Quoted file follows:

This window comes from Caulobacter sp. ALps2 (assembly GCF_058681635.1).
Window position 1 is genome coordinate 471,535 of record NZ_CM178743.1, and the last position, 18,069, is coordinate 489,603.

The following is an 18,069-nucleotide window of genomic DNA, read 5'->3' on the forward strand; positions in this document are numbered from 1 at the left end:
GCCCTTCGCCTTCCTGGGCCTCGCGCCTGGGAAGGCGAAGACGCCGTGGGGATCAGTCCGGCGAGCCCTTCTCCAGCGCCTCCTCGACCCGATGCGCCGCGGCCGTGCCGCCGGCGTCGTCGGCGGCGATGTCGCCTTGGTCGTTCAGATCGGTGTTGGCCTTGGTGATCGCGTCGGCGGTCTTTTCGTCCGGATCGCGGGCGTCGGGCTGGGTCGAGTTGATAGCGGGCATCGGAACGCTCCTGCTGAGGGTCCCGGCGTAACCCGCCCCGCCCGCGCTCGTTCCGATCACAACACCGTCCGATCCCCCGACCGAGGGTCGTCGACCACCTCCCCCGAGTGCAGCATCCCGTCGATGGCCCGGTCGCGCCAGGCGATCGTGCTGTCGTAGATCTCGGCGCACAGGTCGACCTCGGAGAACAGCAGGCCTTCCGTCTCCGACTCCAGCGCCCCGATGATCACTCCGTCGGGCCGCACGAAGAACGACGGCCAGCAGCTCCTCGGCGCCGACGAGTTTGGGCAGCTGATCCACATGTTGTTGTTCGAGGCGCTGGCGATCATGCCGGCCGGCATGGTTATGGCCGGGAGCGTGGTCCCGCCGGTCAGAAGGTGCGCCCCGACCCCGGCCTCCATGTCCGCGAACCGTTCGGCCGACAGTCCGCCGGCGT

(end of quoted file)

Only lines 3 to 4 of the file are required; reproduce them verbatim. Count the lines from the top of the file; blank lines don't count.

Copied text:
The following is an 18,069-nucleotide window of genomic DNA, read 5'->3' on the forward strand; positions in this document are numbered from 1 at the left end:
GCCCTTCGCCTTCCTGGGCCTCGCGCCTGGGAAGGCGAAGACGCCGTGGGGATCAGTCCGGCGAGCCCTTCTCCAGCGCCTCCTCGACCCGATGCGCCGCGGCCGTGCCGCCGGCGTCGTCGGCGGCGATGTCGCCTTGGTCGTTCAGATCGGTGTTGGCCTTGGTGATCGCGTCGGCGGTCTTTTCGTCCGGATCGCGGGCGTCGGGCTGGGTCGAGTTGATAGCGGGCATCGGAACGCTCCTGCTGAGGGTCCCGGCGTAACCCGCCCCGCCCGCGCTCGTTCCGATCACAACACCGTCCGATCCCCCGACCGAGGGTCGTCGACCACCTCCCCCGAGTGCAGCATCCCGTCGATGGCCCGGTCGCGCCAGGCGATCGTGCTGTCGTAGATCTCGGCGCACAGGTCGACCTCGGAGAACAGCAGGCCTTCCGTCTCCGACTCCAGCGCCCCGATGATCACTCCGTCGGGCCGCACGAAGAACGACGGCCAGCAGCTCCTCGGCGCCGACGAGTTTGGGCAGCTGATCCACATGTTGTTGTTCGAGGCGCTGGCGATCATGCCGGCCGGCATGGTTATGGCCGGGAGCGTGGTCCCGCCGGTCAGAAGGTGCGCCCCGACCCCGGCCTCCATGTCCGCGAACCGTTCGGCCGACAGTCCGCCGGCGT